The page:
Now, if you like you can render the animation before we proceed to the next step. OR... you can just use the rendered results found in the example archive. (Note: AFX may "lose" the footage once you import my example file due to directory issue. Just reload the footage in AFX and things will be happy!) Either way, it's time to move over to AfterEffects.
Once C4D has rendered this file, we'll find 3 basic "elements" which we'll use in AFX. First is the quicktime movie, second is a folder full of jpgs (the object buffer sequences), and finally a file called "MP_AFX.aec" (it's in the archive too). The first thing most people try (don't worry, I did too) is to double-click the .aec file ... and nothing happens. You'll probably get some type of "filetype unknown" error. This is because it's not an AFX project file - it's an AFX composition file, which we need to load IN to AFX.
So let's do just that. Launch AfterEffects 5.5. Create a new project. Now, in the Project Window we'll load the MP_AFX.aec file. Hey, look at that - there's all our layers!
The quicktime movie is there, along with an AFX composition. There's also a folder called "Special Passes" which contains the Object Buffer sequences for the 3 cylinders. Now, double-click the Composition to open it. The timeline will appear.
There are 3 layers in the timeline: cylinders.mov (the quicktime RGB image) along with a camera layer and a light layer. We aren't concerned with the camera/light in Tutorial Part 1, so just ignore those 2 layers. (Why did I leave them in the screenshots? Because that's how they'll import on your system, and if I deleted them you'd wonder why YOUR comp was different... hahha).
Ok, so how about those Special Passes? Why aren't they in the timeline? Well, consider it a convenience... sort of. Special Passes are layers which have no absolute purpose; they are used on a utility basis according to the demands of individual scenes. Therefore, we add them manually as needed to the AFX comp.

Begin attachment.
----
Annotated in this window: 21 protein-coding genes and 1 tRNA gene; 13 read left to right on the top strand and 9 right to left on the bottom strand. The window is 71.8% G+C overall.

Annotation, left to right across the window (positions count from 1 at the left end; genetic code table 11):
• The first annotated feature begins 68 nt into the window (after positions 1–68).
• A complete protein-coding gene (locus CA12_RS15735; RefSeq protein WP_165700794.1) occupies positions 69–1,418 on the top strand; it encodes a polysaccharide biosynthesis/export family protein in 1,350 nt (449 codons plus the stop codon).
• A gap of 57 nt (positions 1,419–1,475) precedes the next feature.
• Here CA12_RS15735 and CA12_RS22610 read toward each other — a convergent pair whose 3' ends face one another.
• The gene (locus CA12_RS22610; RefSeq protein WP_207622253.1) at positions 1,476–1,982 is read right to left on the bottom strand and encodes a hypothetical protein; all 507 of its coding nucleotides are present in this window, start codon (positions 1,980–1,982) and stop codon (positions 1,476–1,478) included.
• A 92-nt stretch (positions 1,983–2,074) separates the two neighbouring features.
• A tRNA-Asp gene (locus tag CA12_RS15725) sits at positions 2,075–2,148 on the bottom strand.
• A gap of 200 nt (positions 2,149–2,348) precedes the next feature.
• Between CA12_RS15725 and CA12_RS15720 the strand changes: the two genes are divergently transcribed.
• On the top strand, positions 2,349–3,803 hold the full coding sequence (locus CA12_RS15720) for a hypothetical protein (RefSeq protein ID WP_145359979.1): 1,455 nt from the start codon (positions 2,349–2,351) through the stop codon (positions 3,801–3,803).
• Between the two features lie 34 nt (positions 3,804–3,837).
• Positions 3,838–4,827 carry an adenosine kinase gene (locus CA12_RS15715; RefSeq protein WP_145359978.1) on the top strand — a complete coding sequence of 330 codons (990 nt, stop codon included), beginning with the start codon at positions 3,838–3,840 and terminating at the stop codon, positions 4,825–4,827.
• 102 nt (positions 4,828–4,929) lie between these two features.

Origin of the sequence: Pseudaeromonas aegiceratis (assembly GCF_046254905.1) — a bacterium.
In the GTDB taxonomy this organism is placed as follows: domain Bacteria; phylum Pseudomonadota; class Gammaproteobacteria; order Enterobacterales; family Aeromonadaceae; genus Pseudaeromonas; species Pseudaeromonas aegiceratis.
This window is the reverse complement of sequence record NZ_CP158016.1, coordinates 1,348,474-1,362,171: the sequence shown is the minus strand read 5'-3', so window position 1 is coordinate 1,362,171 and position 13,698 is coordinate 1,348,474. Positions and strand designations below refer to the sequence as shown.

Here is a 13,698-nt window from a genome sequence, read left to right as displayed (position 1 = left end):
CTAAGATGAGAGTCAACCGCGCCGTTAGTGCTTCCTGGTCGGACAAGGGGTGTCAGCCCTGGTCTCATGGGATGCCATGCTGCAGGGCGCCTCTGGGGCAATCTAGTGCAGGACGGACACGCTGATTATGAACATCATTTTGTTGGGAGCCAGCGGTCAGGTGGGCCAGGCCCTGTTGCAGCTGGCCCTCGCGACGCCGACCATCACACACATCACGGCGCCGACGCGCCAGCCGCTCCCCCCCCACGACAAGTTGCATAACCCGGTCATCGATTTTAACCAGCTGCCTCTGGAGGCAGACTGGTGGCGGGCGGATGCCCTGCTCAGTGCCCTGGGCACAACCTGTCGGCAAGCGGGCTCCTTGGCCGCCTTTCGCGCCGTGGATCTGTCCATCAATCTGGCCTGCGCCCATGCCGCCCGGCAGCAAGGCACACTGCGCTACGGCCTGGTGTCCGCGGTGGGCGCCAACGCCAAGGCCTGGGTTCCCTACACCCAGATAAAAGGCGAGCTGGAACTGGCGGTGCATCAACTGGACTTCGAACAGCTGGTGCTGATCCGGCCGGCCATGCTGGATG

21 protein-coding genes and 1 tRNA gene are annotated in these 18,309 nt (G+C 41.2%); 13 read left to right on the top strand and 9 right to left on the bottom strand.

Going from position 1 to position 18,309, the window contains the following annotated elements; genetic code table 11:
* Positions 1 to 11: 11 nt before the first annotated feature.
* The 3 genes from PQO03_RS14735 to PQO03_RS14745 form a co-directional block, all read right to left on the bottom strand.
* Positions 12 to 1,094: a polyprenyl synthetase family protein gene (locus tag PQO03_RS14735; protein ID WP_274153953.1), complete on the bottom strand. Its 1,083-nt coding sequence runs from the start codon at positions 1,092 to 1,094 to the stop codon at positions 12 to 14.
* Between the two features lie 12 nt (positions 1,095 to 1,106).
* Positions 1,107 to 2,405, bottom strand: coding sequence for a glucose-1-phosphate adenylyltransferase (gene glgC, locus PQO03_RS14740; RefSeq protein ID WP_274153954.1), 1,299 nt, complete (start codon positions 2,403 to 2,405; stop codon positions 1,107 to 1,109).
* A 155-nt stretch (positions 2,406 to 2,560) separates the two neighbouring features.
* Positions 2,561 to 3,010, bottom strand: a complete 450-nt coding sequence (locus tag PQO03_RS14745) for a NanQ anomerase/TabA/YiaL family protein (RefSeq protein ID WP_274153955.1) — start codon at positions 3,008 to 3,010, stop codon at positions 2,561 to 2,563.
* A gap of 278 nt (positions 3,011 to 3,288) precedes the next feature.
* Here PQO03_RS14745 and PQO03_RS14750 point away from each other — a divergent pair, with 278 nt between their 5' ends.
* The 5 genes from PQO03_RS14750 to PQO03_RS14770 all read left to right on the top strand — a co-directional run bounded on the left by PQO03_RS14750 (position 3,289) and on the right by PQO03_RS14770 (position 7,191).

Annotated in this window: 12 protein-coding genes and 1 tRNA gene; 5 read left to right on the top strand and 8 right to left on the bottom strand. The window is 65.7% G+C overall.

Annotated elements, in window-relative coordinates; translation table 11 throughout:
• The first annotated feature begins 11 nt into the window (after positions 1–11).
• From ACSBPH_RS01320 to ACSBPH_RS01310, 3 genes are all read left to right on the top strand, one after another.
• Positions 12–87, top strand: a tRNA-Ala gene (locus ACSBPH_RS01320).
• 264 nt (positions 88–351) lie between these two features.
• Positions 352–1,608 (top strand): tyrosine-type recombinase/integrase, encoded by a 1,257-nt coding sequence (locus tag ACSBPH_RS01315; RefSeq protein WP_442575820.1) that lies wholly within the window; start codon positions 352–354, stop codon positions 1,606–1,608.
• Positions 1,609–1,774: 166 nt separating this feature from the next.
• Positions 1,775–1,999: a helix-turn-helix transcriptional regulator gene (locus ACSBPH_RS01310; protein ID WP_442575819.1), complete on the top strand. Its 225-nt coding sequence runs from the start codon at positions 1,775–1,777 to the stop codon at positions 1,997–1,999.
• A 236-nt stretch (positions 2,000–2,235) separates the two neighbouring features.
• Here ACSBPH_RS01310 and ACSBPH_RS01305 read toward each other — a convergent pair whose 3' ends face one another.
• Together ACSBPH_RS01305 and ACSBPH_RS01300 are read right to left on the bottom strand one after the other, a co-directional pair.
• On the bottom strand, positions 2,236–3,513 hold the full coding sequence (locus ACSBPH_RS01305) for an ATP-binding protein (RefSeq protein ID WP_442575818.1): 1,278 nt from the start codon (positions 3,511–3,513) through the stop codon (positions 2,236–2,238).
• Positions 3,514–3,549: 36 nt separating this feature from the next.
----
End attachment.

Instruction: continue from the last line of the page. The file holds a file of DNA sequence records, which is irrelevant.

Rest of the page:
Our goal in this scene is to change the color of one of Cylinder 1. There's no particular reason we're changing the color... but once we've finished, you'll see that this can be accomplished much faster in AFX than perhaps to re-render the scene in C4D. (Imagine it was a 30-second animation... big difference, no?) This only takes a few simple steps. First, drag the Special Pass called "cyl_M_object_1_[000-029].jpg" (I'll refer to this as the SP layer) into the timeline. Next create a 320x240 Solid Layer in AFX, and give it a blue color. Arrange the layer order as shown:
Once the layer order is complete, there are a few parameters we'll change. First, change the timeline in AFX to Transfer Mode. Change the mode on the Solid layer to Add. Next, change the Matte type from None to Luma matte. Finally, change the opacity of the Solid layer to around 50%.
And voila. Cylinder 1 is now blue! Move the timeslider around... the camera will rotate around the scene, and Cylinder 1 will stay blue!
Try it on the other 2 cylinders... utilizing SP layers, try changing the color of the other 2 cylinder to red and green - and remember that you'll need a solid for each color change, as well as to "knock out" the solid via the SP layer.
So there we have it... a post effect in AfterEffects, using some multipass rendering in Cinema 4D. Of course this just barely scratches the surface.